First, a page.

Before that, and before Klint, you have Annie Besant and Leadbeater publishing the Theosophical book Thought Forms. It was full of abstract color shapes that represent states of mind. That’s years before Klint’s first non-objective pieces. So yeah, spiritual notions are at the very root of abstraction.

 MH: Interesting. What you’ve been saying is that Zombie Formalism is missing something spiritual, but also something perceptual.

MM: Yeah, right.

MH: There is something higher that it is missing, and also something…

MM: Lower, more grounded? Sure.

MH: …an earthy edge perhaps, having feet planted on the ground, like our human perception of the physical world. So what would be the alternative?  An antidote to Zombie Formalism? How would someone go about painting today in a way that wouldn’t be void of both earthiness and spirituality?


MM: HA! Well. That’s a good question. I don’t know for certain, I mean, not as a kind of program that I could prescribe.  But in terms of my own work, I’m very often surprised that I have worked my way from basic perceptual issues to much more complex ones.

MH: You started out working very representationally?

MM: Yeah, for years. Let me put it this way. I went to Yale for both graduate and undergraduate school -  and it’s funny - I felt like just about everybody there was plugging into some sort of movement, something that was represented by the faculty or was really hot in New York at the time – you know, like they were going to flip it into some kind of success - whereas I feel like I went back and re-capitulated to the history of art. I was able to spend some time looking at things in Europe due to a fellowship after undergrad, and I remember spending a lot of my time looking at Delacroix and Gericault and David, and I liked the political and historical aspect of all of it, you know the struggle against the powers that be – it was a very Marxist energy, some of it before Marxism. And when I came back to Yale I was working on this big narrative painting in the parking lot called Murder in the Parking Garage…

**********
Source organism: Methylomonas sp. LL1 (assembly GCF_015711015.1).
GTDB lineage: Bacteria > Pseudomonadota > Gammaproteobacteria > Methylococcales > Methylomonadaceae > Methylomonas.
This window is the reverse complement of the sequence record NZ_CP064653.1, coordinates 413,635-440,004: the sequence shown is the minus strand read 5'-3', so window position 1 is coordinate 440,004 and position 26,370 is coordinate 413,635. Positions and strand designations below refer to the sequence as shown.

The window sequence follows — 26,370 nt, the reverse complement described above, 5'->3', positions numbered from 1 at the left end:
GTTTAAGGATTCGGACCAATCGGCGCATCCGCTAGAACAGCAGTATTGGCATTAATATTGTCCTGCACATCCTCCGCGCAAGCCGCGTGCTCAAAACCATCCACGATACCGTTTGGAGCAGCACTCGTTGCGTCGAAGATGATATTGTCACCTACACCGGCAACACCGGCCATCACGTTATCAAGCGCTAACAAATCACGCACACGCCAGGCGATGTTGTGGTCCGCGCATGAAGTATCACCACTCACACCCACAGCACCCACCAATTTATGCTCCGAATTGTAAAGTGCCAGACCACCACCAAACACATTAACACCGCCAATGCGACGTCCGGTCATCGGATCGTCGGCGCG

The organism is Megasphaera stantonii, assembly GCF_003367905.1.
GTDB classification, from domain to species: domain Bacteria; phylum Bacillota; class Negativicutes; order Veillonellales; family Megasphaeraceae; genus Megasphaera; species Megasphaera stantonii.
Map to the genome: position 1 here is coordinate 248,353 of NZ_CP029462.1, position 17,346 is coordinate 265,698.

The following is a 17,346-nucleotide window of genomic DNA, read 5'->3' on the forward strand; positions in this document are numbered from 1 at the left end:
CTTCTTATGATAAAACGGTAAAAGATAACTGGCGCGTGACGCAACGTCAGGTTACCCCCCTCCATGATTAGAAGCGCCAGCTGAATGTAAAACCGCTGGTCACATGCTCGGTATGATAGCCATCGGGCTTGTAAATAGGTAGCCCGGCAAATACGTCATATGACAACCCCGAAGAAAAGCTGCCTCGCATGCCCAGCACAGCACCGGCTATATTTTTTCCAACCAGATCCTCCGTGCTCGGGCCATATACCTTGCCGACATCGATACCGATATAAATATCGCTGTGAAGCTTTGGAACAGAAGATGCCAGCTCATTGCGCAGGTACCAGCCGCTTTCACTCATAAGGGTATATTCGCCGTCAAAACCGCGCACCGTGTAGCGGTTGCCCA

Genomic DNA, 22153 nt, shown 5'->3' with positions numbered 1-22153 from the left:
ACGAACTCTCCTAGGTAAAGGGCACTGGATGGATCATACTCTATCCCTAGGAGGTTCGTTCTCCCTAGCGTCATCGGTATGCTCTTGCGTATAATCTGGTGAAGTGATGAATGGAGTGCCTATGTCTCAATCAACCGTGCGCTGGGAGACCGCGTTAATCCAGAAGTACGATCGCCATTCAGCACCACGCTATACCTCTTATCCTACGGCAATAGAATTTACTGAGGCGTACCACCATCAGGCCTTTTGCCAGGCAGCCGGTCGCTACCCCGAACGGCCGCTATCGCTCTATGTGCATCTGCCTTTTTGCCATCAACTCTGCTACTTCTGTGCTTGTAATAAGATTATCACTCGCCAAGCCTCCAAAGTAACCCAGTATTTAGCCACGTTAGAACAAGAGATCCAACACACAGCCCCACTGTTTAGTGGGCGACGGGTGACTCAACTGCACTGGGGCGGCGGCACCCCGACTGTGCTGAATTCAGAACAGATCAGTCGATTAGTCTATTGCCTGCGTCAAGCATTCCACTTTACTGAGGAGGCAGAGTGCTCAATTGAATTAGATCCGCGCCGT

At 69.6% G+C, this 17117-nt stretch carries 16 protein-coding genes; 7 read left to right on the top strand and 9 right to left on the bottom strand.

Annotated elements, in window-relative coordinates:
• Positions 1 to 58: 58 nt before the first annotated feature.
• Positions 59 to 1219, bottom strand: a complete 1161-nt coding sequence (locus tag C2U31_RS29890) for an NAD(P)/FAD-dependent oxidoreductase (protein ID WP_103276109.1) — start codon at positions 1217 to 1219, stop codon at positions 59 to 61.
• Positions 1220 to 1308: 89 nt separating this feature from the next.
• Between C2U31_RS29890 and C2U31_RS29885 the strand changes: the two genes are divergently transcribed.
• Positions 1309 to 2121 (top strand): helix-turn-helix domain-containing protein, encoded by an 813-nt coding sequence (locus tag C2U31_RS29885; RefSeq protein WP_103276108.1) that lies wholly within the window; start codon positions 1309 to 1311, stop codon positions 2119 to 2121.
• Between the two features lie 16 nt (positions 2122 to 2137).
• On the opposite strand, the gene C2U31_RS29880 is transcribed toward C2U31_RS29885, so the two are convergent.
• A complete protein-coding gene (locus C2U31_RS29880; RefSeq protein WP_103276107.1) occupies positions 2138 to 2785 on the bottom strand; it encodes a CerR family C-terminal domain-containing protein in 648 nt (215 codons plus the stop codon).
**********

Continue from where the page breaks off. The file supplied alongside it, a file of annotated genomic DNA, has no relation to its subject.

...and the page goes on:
MH: Sounds like early Odd Nerdrum!

MM: Haha! Maybe, yeah. But I was looking at these big concrete structures, and I had this notion about how maybe symbolically they could only be redeemed by some sort of blood sacrifice, and then someone actually got murdered there. On top of that, they hired a Yale art student to do the composite drawings for the suspect, and that just freaked me out. I was also thinking I wanted my painting to be more about looking than anything else.  I totally abandoned that piece. The whole thing collapsed for me.  All the faculty had loved it, something they thought was big and bold and obnoxious. They Loved that. And I just went back to looking at early Matisse, and the way he would use warm and cool light on opposing sides of a subject. Visual experience. Most of the faculty were really disappointed. I remember in a crit, one of my teachers saying, “What happened to you, you used to be such a good painter.”
              But I just told them, “I can’t do this historical/narrative, stuff. I’m just going to learn how to paint.”

             There was only one teacher who supported me in that, Lester Johnson….And then I pissed off Al Held, who walked into my studio one day and said, “You know Martin, I know what your problem is: you have too many influences!”

             And I said, “Yeah Al, you’re one too many, get the hell out of here!”

MH: OH-WOW! Haha!

MM: Yeah. He was kind of an arrogant guy. But you know I learned a lot from him.

MH: The few paintings of his I have seen in person are really good.

MM: Very talented. Real visual intelligence. I’ve seen some very interesting work from him. One show I remember where he was working with orthographic perspective, he used it to create space but deny space at the same time, amazing sense of dissonance. But I don’t think he ever went from that perceptual insight into something bigger. Still, in a way I’m very glad I knew him, because he was someone, who latter on when I was in Greensborough, a lot of his ideas came back to me about making a transition from figuration to abstraction.

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Left to Right: 17-20, MArtin Mugar, 1971, 1981, 1993, 2018

MH: How did that happen?